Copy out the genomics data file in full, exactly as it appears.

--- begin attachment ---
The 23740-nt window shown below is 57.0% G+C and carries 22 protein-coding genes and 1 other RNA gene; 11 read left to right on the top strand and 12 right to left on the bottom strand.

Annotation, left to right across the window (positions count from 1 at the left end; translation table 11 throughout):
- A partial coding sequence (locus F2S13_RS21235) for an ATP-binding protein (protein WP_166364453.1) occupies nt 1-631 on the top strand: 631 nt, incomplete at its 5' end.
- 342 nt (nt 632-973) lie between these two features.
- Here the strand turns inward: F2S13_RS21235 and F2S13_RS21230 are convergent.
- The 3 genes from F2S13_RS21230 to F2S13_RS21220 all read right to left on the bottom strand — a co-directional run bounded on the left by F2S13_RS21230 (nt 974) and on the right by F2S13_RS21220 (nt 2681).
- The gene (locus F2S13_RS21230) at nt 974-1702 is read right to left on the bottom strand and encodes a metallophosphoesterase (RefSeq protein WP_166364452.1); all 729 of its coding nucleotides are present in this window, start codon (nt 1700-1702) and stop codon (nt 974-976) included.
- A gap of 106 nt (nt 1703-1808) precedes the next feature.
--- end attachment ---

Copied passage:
The 23740-nt window shown below is 57.0% G+C and carries 22 protein-coding genes and 1 other RNA gene; 11 read left to right on the top strand and 12 right to left on the bottom strand.

Annotation, left to right across the window (positions count from 1 at the left end; translation table 11 throughout):
- A partial coding sequence (locus F2S13_RS21235) for an ATP-binding protein (protein WP_166364453.1) occupies nt 1-631 on the top strand: 631 nt, incomplete at its 5' end.
- 342 nt (nt 632-973) lie between these two features.
- Here the strand turns inward: F2S13_RS21235 and F2S13_RS21230 are convergent.
- The 3 genes from F2S13_RS21230 to F2S13_RS21220 all read right to left on the bottom strand — a co-directional run bounded on the left by F2S13_RS21230 (nt 974) and on the right by F2S13_RS21220 (nt 2681).
- The gene (locus F2S13_RS21230) at nt 974-1702 is read right to left on the bottom strand and encodes a metallophosphoesterase (RefSeq protein WP_166364452.1); all 729 of its coding nucleotides are present in this window, start codon (nt 1700-1702) and stop codon (nt 974-976) included.
- A gap of 106 nt (nt 1703-1808) precedes the next feature.